Alabama Chanin Style

I started my Alabama Chanin style dress well over two years ago – though it had been bubbling away in my mind for much much longer. Now I will always think of it as a Lockdown project because it is over these last few weeks that I have worked with most dedication and enthusiasm.

Way, way back in 2016 I was looking carefully at two little Japanese books I’d inherited from my father’s family. Nobody in the family today seemed to know very much about them. These pictures below show the covers, frontispieces and a couple of content pages …There were pages and pages of wonderful illustrations and designs  …I can’t read Japanese, and my father (who had been able to read Japanese) died in 2015, so I decided to put these illustrations up on my Instagram account in search of a translator …And I got one! Apparently these two little books were published in Tokyo in 1884 and 1881 respectively. The top book contains arabesque patterns for kimonos and the lower book shows crests and symbols of Japanese clans and families.

How did they come to my family, we wondered? Luckily my mother remembered the answer to that. Apparently my paternal great-grandmother had been an enthusiastic patron of all things Japanese, and is believed to have acquired these little books for her library … what treasure … I couldn’t really believe it …Anyhow – jumping forward to me and my humble little stitching plans, I found myself with a most fabulous resource of illustrations just made for embroidery and other designs ..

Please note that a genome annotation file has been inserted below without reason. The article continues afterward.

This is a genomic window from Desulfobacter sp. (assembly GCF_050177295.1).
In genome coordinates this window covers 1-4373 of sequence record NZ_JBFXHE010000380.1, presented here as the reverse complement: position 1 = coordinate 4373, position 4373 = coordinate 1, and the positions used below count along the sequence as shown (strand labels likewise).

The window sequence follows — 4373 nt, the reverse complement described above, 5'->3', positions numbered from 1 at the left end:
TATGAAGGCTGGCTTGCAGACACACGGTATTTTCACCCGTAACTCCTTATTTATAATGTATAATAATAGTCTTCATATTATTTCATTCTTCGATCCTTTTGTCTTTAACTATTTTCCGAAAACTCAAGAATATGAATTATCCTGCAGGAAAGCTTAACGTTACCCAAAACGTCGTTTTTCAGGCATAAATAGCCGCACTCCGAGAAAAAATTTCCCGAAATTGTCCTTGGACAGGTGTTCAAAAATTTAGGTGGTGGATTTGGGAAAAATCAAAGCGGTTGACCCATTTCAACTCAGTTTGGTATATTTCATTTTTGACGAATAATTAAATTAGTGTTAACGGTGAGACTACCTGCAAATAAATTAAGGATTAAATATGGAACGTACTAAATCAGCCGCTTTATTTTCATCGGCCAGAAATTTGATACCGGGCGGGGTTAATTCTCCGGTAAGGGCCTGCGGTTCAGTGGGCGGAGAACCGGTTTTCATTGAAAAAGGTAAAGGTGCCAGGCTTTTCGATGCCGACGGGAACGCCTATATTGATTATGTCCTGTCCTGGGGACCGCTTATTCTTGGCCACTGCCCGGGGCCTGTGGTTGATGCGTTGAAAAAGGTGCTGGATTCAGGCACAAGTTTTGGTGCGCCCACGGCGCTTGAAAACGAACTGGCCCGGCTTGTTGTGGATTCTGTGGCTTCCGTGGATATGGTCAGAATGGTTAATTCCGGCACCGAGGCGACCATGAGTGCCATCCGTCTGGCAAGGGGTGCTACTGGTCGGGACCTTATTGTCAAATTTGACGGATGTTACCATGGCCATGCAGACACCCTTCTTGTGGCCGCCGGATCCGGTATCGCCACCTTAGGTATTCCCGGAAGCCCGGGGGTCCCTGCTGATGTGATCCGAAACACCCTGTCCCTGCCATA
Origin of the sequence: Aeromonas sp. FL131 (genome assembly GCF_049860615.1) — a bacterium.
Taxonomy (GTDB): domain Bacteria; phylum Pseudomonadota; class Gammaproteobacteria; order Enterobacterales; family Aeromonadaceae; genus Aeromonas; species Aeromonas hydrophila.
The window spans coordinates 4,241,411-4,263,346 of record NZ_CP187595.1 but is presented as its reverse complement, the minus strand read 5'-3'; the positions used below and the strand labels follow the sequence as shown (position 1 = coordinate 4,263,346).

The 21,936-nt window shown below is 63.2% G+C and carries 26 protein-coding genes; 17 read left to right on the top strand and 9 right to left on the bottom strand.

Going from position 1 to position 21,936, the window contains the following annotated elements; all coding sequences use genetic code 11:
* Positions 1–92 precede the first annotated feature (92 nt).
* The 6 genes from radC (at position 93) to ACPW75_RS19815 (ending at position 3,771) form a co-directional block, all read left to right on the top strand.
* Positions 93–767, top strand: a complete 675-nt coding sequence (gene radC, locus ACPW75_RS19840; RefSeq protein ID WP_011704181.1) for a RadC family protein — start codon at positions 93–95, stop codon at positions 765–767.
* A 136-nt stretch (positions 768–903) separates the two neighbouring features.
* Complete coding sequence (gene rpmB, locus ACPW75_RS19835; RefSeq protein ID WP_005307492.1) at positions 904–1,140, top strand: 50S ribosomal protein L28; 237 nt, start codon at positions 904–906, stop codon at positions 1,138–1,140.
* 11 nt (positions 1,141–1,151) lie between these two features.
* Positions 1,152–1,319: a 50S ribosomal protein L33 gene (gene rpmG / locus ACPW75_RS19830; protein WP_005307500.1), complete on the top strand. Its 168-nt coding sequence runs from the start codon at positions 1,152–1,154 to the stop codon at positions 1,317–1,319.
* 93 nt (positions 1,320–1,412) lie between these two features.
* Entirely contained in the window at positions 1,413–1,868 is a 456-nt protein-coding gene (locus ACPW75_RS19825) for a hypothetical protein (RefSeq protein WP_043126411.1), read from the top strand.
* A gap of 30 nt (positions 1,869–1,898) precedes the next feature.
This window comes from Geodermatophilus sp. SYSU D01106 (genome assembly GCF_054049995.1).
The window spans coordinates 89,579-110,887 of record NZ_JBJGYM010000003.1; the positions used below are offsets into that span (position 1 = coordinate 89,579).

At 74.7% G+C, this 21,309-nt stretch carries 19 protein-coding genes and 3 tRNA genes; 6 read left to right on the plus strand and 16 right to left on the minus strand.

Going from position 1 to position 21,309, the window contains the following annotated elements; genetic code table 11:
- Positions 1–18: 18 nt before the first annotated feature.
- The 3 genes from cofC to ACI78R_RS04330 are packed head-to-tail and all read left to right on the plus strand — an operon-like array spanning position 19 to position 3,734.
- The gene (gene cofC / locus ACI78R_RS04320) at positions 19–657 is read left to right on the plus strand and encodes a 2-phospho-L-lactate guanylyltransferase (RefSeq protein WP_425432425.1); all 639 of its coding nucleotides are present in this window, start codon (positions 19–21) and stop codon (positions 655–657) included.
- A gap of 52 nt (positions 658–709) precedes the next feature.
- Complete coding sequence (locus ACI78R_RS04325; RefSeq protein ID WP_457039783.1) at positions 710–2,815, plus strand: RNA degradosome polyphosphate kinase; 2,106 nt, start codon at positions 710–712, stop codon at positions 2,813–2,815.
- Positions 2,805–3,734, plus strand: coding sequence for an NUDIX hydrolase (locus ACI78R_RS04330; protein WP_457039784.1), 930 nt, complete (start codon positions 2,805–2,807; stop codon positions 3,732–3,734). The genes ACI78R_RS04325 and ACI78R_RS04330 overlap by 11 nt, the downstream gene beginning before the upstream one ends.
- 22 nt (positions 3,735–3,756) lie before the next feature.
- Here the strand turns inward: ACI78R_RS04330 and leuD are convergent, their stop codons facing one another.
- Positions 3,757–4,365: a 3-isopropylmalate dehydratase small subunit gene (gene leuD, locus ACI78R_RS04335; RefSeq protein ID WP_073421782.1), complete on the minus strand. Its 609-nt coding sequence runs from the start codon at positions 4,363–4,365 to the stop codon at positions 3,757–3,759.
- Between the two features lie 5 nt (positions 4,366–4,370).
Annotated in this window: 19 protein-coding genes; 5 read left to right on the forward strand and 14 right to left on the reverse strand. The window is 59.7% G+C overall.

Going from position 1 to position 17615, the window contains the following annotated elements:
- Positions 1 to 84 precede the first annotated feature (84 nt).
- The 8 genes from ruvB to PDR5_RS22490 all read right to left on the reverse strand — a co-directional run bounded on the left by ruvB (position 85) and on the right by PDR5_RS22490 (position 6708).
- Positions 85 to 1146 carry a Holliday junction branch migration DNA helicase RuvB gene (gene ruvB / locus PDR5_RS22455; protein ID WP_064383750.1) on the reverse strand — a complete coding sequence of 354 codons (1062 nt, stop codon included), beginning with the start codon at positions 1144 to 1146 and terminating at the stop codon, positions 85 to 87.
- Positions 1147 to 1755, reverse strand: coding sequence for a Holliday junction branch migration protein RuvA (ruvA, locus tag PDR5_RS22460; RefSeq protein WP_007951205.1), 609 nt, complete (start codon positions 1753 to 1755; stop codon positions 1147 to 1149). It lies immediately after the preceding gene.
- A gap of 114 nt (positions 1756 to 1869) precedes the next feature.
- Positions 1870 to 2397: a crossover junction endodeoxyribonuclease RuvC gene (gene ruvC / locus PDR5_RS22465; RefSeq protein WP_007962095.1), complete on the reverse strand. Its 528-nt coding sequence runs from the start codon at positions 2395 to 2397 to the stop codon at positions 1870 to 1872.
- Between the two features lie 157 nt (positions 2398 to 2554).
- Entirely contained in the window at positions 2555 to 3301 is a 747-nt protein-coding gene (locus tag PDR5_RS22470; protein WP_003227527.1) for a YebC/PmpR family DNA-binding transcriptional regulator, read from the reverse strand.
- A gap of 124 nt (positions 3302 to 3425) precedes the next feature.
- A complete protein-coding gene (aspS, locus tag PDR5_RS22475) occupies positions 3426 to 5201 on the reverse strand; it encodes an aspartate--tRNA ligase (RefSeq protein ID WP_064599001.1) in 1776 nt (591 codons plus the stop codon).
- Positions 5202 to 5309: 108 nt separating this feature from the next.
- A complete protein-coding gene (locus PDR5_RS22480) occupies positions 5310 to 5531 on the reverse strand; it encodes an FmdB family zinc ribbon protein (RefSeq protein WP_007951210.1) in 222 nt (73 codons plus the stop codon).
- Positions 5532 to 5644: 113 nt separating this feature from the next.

What I’d always wanted to do was to stitch myself a dress using the Alabama Chanin style of embroidery. This involves working with a double layer of fabric. Cutaways and very simple embroidery stitches make the pattern …I started with a practice piece using a variation of the leaf pattern above and working with old cotton t-shirts (as recommended in the book). And yes, I got a little bit carried away with the embroidery, but most importantly what I discovered was that I hated sewing cotton knit fabric. My needle struggled to pierce the fabric …As it happened,  I had found a double layer dress of very light woven cotton on Ebay … Just perfect, so now to find my pattern. I went back to my little Japanese pattern books, and selected a beautiful and quite simple design of falling maple leaves …I particularly associate maple trees with my father. He was always trying to make little bonsai trees with them during my childhood …With the image scanned from the little Japanese book, I then enlarged it and printed it out on stiff paper. That’s my template sorted. Now to cut the leaves out …I worked very slowly at first, sometimes adding pattern by tracing through the template …And sometimes building up the design by placing the maples leaves cut out from the template where I thought they might be effective …Either way, there was always that tricky moment of cutting the fabric …But then the fun starts and I could start stitching! Very basic running stitch round the leaves …Using a washable marker to ink in the maple leaf details …Stitching the details in with stem stitch …The stalks were stitched in chain stitch. Adding more colour …I’d completed the front of the dress …And moved the pattern over the shoulder and round to the back of the neck …When I came to a halt.  Not really sure why. But the project sat unloved for a year or so …